For years I wanted to avoid this passage of Scripture because this woman’s description made me feel that to emulate her I would no longer be sleeping, eating or even opening my mouth and speaking. However, I recently came to understand another way to look at this amazing woman.

In reading Dr. Tony Evans and Chrystal Evans Hurst’s book, Kingdom Woman, I realised that the Proverbs 31 woman exemplified great qualities because she really was strong, intelligent, capable, giving, resourceful, efficient and spiritually minded. Unfortunately, if women today are striving to be all of those things at all times, they will feel like they failed.

So, let’s make it practical. It may be possible to fulfil the calling of Proverbs 31, but those qualities don’t all have to be fulfilled simultaneously. Much of what is noted about this woman is what we are growing into as we become more like Christ.

To put it in more contemporary terms, Dr. Evans and his daughter Chrystal lay it out so it doesn’t seem quite so unattainable. They explain that the Proverbs 31 woman did the following:

  • She honoured and respected her husband.
  • She fed and clothed her family with the healthiest and finest she could afford.
  • She invested the use of her skills in a personal business.
  • She spoke wisely and kindly to others.
  • She dressed herself attractively.
  • She helped the poor.

Something about that list simplified it for me. It took away some of the guilt and shame of not measuring up and some of the confusion in not knowing what the expectations were. As a result of a better understanding of this passage, I feel like I can take a deep breath and give myself some grace to see myself as a “growing” woman of God who seeks to please the Lord.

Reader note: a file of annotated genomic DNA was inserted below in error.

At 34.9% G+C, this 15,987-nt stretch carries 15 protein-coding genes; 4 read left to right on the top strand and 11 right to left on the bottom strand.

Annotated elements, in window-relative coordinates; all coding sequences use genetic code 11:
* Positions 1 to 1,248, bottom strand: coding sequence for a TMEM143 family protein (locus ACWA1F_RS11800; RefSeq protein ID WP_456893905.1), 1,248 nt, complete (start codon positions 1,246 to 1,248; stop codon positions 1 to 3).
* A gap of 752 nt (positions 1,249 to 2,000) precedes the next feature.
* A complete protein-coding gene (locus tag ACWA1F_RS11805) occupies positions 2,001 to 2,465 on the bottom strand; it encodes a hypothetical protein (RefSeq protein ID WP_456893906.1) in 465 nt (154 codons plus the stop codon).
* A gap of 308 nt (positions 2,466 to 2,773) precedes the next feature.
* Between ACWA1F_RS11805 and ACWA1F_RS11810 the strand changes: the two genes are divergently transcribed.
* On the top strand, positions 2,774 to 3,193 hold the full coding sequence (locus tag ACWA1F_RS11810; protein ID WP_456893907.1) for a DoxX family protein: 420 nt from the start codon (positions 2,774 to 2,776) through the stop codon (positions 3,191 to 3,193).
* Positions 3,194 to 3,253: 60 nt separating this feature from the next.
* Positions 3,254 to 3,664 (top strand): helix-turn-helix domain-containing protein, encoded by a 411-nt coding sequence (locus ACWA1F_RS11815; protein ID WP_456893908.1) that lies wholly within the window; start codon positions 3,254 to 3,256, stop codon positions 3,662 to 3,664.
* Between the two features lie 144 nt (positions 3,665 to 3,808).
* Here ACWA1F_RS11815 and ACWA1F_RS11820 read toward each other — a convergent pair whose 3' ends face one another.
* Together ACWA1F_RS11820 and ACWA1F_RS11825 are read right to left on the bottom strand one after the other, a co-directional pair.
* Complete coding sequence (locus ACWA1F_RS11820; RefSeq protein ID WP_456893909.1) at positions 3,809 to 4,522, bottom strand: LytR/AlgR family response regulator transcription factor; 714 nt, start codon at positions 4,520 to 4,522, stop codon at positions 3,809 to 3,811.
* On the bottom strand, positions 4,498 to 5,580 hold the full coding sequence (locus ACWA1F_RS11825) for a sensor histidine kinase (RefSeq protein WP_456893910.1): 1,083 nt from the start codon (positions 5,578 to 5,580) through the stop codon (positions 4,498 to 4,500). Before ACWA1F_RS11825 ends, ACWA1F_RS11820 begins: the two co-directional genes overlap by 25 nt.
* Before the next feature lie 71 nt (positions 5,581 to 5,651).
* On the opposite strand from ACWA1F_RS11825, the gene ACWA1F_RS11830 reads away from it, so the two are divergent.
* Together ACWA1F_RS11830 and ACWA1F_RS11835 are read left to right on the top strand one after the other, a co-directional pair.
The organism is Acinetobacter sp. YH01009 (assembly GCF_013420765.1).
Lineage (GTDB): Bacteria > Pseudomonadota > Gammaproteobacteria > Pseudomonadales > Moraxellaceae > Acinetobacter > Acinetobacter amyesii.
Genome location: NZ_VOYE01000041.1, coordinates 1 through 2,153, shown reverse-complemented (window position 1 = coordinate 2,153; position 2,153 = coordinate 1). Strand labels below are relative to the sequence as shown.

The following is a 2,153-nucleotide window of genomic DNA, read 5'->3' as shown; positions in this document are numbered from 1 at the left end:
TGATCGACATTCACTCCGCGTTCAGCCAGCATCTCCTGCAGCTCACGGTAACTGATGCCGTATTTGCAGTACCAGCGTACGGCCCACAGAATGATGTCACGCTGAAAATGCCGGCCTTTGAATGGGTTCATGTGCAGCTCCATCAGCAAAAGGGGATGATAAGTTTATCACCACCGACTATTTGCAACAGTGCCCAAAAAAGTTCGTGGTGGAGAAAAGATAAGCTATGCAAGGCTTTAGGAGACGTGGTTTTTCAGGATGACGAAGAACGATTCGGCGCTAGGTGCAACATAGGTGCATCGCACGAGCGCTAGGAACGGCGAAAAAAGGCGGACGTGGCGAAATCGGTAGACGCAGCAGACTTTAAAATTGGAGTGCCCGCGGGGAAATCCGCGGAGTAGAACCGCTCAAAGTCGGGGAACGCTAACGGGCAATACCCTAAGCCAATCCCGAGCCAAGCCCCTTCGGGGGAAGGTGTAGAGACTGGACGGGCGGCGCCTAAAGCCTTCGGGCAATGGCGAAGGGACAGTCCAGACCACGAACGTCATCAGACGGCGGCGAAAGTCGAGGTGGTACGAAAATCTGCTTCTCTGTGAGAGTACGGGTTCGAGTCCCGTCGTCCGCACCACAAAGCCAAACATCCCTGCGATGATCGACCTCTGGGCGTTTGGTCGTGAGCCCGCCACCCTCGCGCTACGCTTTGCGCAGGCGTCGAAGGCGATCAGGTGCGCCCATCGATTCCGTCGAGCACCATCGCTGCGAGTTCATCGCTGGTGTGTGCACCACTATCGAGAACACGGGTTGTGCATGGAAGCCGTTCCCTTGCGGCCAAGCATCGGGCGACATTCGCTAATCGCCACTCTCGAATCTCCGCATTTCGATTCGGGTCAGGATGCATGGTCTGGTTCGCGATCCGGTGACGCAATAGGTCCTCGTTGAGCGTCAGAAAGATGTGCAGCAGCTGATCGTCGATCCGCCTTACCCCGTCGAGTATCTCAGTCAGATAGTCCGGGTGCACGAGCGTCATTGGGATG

Modern-day biblical womanhood

I believe that women have another force breathing down our necks as Satan reminds us of all we are not rather than all that we are. We find ourselves believing the lies of the Enemy, comparing ourselves to other women and struggling with the expectations of the culture.

It may be helpful, then, to realise that most women in the Bible were not frail and quiet. They were surprisingly bold and they said what they thought about the issues of their day. They overcame obstacles, fought through resistance and broke through social norms to take a stand for the One they believed in. These were not women of silence, weakness or passivity. They were impacting their communities and even changing the paths of many around them.

Much like the Proverbs 31 woman, we are called to be women of impact. We are called to use our God-given strengths and talents, within each season of our life, wherever we believe the Lord is calling us to use them. If that is within the home, we need to be strong and courageous as we serve our family. And if that is through a career, we need to pursue that with all our heart. In both scenarios, we are still women of God simply living out our calling in ways that may look different.

I want to encourage you to follow the Proverbs 31 woman’s example. Love your husband and family deeply, honour them and value them regardless of what your current season or calling looks like. Pray with your husband and discuss decisions concerning your calling, and then find solutions that you can both feel great about.

As a married woman, be the “excellent wife” you are called to be. Be the wife who is trusted by her husband and brings him “good, not harm, all the days of her life.” If you really want to be brave, ask your husband what that would specifically look like to him. Spend some time asking God to reveal to you any blind spots in your life, and continue seeking Him while you grow into the wife He desires you to be.

Ultimately, you are called to fear God in all that you do, including in your role as a wife. Honour Him with your thoughts, words and actions. Seek Him and ask Him for the help you need in each decision you make and each action you take. May you glorify Him in all you do, making it apparent that you are a follower of Christ by the love you show to those around you John 13:35.

Be faithful to live your life one day at a time — giving yourself grace as you grow and develop into your own version of the Proverbs 31 woman. Instead of wasting your time looking to everyone else and everything else to decide what expectations should be on your life, spend more time looking up. Ask the Lord to direct your path. He is faithful, and He created you for a greater purpose than you can imagine.

© 2016 Focus on the Family. All rights reserved. Used with permission. Published at focusonthefamily.com.

Erin Smalley

Erin Smalley serves in the Marriage and Family Formation department at Focus on the Family. She is a co-author of The Wholehearted Wife.